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Government

  • Supervisors question school spending

    Mark Twain, the famous 19th century author, once wrote, “The reports of my death are greatly exaggerated,” in response to some newspaper stories stating that he had died.
        The same is apparently true of an article that appeared in another county newspaper that reported a heated debate between members of county administration and some members of the board of supervisors during a Jan. 11 retreat held at the Peaks of Otter Lodge.
        Was there a heated debate?

  • Board looks at signs, rentals

        The Bedford County Board of Supervisors held a discussion, at a 5 p. m. work session Monday, on proposals initiated by the supervisors to change the county's zoning and subdivision ordinances. No action was taken at the regular 7:30 p.m. meeting that followed.

    Signage restrictions
        One item was a proposal to eliminate the signage restrictions from corridor overlay districts. Corridor overlays are applied to certain highways and add additional restrictions to the underlying zone's requirements.

  • Warner visits New London at Chamber event

        The Bedford Area Chamber of Commerce hosted Senator Mark Warner at an event held at the Center for Advanced Research and Engineering in New London last week. Warner, first elected to the U. S. Senate in 2008, is up for reelection this year.

        “I’ve actually been a business guy long before I was a political guy,” Warner told the Chamber gathering.

  • Senate looks at weekend jail sentencing

    By Eric Luther
    Capital News Service

        RICHMOND -- A new bill aiming to amend and reenact the Code of Virginia requirements allowing individuals guilty of misdemeanors and certain nonviolent felonies to serve nonconsecutive jail sentences has been proposed by Sen. William Stanley Jr., R-Moneta.
        Senate Bill 167 seeks to remove a code provision stating a criminal sentence of nonconsecutive days only be issued on the basis of allowing a convicted individual to retain employment.

  • Sharp new board chair

        Bedford County’s board of supervisors began the new year with its annual organizational meeting, choosing District 4 Supervisor John Sharp as chairman and District 7 Supervisor Tammy Parker as vice chairman.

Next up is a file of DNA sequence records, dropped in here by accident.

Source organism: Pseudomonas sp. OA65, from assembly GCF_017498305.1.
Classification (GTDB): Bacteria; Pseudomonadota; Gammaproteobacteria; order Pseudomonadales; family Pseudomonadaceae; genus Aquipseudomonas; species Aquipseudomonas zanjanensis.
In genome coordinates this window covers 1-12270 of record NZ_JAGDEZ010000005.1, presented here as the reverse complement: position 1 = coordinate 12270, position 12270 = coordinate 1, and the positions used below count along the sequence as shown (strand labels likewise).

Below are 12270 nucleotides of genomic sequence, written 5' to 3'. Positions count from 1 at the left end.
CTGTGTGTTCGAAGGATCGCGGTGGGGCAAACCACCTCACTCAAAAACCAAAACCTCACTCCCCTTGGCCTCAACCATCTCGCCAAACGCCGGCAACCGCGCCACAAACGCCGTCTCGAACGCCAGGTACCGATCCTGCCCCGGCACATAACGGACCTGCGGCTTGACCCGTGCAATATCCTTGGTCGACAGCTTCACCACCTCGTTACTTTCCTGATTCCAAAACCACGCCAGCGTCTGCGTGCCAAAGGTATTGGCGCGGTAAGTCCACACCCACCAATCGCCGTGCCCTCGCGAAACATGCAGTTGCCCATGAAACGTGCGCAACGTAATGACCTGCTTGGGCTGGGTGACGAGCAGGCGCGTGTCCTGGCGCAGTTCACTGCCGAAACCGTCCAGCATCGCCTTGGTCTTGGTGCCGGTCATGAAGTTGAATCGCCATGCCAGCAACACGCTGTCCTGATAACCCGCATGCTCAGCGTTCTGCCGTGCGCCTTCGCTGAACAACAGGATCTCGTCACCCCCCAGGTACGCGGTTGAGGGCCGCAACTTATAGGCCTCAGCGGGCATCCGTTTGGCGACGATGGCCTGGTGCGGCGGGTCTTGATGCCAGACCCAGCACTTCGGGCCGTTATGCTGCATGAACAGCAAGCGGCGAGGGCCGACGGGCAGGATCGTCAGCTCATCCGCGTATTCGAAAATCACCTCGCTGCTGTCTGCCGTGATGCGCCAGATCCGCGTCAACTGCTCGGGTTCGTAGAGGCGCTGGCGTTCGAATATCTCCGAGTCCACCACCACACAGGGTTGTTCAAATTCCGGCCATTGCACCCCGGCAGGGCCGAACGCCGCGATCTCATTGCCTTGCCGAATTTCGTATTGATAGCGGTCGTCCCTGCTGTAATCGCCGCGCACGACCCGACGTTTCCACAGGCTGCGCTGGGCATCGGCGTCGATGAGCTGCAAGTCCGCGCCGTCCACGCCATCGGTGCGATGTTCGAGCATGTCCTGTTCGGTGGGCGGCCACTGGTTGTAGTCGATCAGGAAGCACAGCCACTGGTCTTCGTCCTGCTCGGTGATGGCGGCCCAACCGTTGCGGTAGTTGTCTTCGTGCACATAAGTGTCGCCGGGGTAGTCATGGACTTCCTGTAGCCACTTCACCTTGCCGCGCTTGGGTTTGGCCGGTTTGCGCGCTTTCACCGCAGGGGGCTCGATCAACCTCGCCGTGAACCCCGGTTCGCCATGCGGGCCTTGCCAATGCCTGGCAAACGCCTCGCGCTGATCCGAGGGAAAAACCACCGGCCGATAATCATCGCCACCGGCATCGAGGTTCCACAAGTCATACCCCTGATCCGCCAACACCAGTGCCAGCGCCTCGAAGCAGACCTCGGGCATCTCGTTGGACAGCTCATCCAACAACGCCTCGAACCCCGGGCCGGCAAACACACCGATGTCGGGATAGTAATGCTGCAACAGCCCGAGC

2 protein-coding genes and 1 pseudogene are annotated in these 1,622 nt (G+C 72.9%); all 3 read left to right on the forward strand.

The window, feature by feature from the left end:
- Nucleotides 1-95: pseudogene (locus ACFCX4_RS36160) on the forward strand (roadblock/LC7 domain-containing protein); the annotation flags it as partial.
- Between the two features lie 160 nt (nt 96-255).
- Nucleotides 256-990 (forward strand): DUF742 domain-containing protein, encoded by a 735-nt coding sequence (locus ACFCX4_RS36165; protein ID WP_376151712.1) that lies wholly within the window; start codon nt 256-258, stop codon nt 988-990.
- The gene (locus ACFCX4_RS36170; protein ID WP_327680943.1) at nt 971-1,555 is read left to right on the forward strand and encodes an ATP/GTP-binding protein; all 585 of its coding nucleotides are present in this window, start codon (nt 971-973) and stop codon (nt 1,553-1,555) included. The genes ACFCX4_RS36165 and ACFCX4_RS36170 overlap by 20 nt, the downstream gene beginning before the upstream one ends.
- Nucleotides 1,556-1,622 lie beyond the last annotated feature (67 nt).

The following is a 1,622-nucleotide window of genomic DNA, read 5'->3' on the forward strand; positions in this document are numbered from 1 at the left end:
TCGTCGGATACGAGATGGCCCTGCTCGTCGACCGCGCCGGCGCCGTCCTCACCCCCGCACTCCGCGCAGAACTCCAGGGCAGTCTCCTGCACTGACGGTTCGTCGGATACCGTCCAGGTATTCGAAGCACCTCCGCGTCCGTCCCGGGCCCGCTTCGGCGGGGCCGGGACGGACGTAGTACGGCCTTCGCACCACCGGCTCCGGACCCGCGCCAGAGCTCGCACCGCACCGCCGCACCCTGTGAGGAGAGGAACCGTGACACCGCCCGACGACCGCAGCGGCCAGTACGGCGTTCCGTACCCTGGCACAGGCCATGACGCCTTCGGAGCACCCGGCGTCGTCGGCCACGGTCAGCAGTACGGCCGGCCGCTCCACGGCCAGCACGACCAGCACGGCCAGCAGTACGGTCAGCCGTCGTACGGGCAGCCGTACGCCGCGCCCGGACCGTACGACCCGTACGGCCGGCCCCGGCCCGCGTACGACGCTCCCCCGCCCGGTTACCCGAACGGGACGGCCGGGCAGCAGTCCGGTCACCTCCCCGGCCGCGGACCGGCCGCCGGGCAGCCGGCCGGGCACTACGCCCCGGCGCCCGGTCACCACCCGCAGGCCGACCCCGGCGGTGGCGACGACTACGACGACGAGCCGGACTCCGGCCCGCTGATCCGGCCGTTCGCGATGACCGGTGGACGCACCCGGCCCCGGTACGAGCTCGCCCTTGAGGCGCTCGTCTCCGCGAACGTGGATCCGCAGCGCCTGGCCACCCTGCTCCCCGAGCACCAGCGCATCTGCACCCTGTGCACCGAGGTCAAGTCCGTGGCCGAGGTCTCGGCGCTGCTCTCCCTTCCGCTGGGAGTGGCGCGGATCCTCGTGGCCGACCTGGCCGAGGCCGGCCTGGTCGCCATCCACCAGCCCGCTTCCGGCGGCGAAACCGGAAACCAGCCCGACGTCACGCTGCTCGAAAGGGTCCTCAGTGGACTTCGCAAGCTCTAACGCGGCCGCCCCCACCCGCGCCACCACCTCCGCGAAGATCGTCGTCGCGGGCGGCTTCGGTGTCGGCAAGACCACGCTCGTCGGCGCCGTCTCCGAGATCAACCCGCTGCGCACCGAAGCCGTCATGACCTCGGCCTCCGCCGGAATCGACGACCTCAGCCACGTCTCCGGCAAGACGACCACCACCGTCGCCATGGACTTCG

Then, the supervisors got down to business. A request by the Bedford Regional Water Authority to transfer the former Camp 24 property to the Authority for a site for its proposed new water treatment plant proved to be contentious.

  • New system means big changes for DSS

    October 1 brought some big changes for the Bedford County Department of Social Services.

        Prior to that, according to Andy Crawford, the county’s director of Social Services, the department used one eligibility computer system for all the programs Social Services administers.
        “Of course, that system is very outdated,” Crawford commented.

  • Planning Commission wraps up year

        Bedford County’s planning commission held it’s last meeting of the year last week and a final recommendation on board of supervisors’ proposed changes to the zoning ordinance is still pending.
        After debate, the planing commission chose to recommend leaving the signage restrictions in the corridor overlay districts as they are.

  • Arrington to resign from board

        Board of Supervisors Chairman Steve Arrington closed a marathon meeting, which ran past midnight, with a surprise announcement.

        “This night has been a very difficult meeting for me,” Arrington said.
        It was a long meeting—it was District 3 Supervisor Roger Cheek’s last meeting—but it also marked what Arrington said was a difficult decision for him. He said that he will resign from the board of supervisors, effective at the end of January.

  • Cheek has his last meeting

        The Bedford County Board of Supervisors last meeting of the year held on Monday, and the last board of supervisors meeting for District 3 Supervisor Roger Cheek, turned into a lengthy session that ran past midnight.

        It began with an appearance by Delegate-elect Terry Austin. Austin was elected to the 19th House of Delegates seat last month after Delegate Lacey Putney, who held the seat for 52 years, chose not to seek reelection.

  • This was one high-powered retirement party

        This was a retirement party unlike the one most folks have. It brought out three sitting judges and another who is retired. Members of the Bedford County Board of Supervisors and Bedford Town council were there as well as were local constitutional officers and the local General Assembly delegation.